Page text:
Cashless Payments in Maryland
Medical dispensaries in Maryland are using a cashless payment system in hopes that it will lead to safe and convenient transactions.
A mobile app called CanPay, designed to allow debit payments in the cannabis industry, launched in November 2016 and has expanded to dispensaries in eight states so far, most recently Maryland.
Maryland legalized medical marijuana four years ago, but dispensaries just now have begun to open. 20 licenses have been issued so far, and the state estimates it will eventually have over 100 dispensaries. 5 have opened, with limited supplies.
Data from the state’s Medical Marijuana Commission shows that over 17,000 consumers in the state have registered for medical marijuana.
Under federal banking and financial rules, credit and debit cards can’t be used for medical marijuana purchases, so the industry has operated on a mostly cash basis. Federal guidelines issued in 2014, however, have allowed financial institutions to take steps to qualify to offer services in states that have legalized medical use.
Dustin Eide, CEO of CanPay, says the service has expanded as it has been able to partner with banks that comply with the 2014 guidelines. It’s free for consumers, while dispensaries pay 2% of transactions. Eide believes the company’s service eventually will become the standard in most dispensaries as both patients and dispensaries seek safer, more convenient alternatives to cash.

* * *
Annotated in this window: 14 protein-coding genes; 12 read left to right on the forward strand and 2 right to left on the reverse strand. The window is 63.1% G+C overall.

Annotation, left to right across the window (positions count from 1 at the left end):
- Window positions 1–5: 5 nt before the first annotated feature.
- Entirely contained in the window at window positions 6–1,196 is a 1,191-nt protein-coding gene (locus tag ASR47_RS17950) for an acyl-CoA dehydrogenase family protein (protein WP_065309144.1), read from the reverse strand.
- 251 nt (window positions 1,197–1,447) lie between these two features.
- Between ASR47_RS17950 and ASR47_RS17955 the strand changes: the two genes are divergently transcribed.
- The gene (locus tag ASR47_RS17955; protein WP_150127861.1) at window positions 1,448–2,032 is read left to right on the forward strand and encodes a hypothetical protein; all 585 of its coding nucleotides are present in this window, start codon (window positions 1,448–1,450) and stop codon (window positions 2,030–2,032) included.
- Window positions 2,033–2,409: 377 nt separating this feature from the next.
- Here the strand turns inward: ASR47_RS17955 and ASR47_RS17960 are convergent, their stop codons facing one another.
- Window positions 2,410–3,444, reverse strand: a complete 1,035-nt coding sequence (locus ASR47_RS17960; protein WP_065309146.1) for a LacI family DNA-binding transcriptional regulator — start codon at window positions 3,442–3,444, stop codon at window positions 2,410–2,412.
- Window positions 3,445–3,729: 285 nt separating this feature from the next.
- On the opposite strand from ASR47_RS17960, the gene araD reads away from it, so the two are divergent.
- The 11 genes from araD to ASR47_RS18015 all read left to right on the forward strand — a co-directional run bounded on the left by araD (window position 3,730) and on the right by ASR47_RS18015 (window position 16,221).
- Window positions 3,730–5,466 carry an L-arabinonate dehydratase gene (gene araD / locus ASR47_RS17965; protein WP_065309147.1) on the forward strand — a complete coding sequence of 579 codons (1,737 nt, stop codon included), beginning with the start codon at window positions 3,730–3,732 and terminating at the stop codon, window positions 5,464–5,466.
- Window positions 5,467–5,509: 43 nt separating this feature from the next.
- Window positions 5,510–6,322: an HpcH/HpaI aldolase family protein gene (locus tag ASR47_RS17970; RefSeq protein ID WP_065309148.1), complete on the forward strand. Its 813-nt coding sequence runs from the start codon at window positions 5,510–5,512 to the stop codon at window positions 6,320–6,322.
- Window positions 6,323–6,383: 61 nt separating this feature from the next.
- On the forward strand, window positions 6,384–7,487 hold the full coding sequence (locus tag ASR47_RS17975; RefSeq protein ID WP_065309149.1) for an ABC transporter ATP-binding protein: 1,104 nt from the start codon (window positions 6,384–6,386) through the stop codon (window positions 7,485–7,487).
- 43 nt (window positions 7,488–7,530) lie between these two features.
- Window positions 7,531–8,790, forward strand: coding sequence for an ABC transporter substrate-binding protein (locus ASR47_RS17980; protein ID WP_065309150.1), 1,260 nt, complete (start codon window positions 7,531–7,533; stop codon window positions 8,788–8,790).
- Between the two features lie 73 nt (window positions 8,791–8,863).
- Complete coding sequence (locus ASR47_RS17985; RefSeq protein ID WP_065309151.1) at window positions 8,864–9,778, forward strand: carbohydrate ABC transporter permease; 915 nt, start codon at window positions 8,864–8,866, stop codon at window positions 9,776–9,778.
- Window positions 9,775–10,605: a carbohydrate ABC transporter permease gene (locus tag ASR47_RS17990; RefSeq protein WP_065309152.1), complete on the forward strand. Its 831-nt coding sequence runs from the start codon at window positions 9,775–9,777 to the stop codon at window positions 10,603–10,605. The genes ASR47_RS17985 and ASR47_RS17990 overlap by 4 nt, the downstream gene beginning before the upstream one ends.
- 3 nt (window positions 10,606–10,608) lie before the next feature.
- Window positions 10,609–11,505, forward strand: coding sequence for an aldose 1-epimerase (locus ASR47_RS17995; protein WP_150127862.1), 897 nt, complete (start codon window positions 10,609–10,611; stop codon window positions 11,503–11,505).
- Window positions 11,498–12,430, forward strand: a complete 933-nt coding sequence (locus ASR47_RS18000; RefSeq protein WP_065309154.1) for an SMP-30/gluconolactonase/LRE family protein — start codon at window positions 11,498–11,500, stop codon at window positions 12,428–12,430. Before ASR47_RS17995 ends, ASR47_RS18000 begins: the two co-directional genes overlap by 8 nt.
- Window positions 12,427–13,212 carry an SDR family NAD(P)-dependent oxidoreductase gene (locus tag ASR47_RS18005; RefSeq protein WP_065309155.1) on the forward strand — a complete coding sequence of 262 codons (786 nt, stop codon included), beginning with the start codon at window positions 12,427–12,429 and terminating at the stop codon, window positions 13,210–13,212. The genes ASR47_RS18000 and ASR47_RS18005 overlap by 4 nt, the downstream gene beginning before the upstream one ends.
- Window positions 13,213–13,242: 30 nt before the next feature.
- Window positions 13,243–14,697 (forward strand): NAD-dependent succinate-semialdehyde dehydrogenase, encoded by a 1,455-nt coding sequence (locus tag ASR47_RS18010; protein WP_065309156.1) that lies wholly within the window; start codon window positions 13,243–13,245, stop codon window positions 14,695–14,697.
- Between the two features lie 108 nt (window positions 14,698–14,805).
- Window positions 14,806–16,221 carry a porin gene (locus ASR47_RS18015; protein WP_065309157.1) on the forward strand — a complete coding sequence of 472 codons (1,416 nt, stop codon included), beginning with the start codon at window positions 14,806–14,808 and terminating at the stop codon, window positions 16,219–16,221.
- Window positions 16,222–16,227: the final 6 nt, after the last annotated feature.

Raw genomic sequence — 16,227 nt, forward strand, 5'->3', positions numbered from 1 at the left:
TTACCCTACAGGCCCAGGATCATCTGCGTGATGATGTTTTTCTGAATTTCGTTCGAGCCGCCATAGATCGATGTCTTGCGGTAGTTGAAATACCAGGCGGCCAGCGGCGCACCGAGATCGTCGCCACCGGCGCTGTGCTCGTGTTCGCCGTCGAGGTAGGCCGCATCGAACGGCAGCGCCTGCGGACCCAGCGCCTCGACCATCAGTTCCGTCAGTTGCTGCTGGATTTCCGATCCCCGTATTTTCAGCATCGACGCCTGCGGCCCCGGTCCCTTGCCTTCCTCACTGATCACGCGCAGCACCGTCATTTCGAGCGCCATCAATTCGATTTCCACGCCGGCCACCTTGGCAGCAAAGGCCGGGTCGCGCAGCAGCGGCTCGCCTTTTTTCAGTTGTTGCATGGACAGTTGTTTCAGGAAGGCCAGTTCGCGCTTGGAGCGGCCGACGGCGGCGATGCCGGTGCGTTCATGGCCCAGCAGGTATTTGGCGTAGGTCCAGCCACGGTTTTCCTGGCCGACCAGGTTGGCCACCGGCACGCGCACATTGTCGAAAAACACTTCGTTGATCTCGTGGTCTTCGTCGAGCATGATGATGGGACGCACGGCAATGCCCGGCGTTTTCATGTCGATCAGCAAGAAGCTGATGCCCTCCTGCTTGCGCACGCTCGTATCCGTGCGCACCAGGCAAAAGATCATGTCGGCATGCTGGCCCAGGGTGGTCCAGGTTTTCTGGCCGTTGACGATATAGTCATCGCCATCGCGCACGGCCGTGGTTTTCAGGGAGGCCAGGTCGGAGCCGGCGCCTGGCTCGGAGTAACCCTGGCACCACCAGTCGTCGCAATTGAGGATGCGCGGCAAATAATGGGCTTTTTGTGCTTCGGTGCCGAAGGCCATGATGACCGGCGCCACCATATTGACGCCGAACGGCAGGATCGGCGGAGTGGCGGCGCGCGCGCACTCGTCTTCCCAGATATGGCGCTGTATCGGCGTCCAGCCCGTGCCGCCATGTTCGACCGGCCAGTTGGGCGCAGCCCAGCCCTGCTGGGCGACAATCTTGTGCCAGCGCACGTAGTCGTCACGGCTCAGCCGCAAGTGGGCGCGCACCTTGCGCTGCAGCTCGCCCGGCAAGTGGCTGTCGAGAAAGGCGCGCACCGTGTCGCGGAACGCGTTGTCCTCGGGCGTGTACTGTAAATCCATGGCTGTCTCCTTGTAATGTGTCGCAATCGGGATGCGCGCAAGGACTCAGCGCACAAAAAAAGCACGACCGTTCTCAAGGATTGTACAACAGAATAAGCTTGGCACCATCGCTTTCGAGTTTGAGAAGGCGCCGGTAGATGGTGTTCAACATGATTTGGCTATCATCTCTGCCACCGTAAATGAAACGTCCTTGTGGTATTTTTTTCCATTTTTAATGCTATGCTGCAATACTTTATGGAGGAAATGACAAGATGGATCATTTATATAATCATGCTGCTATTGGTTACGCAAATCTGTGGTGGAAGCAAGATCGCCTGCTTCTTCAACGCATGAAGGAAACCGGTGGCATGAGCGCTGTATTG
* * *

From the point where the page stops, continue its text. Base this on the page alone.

“There’s a reason people don’t generally carry a lot of cash on them,” Eide said. “It’s important for the industry to have a more normalized and cashless payment method.”
CanPay works through a website and mobile app that customers download. When a customer uses the app to make a purchase, funds are transferred to the dispensary from a checking account, a single-use payment personal identification number.
Greenhouse Wellness will be offering CanPay as a payment option, but they are waiting to have an adequate supply of products from growers before opening. Kait LeDonne, chief marketing officer, said the business considered more than 40 vendors before selecting CanPay.
“We find many of our patients want a cash-free option,” LeDonne said. “It’s something they use in other purchases, and we want to offer them the same convenience in the dispensary.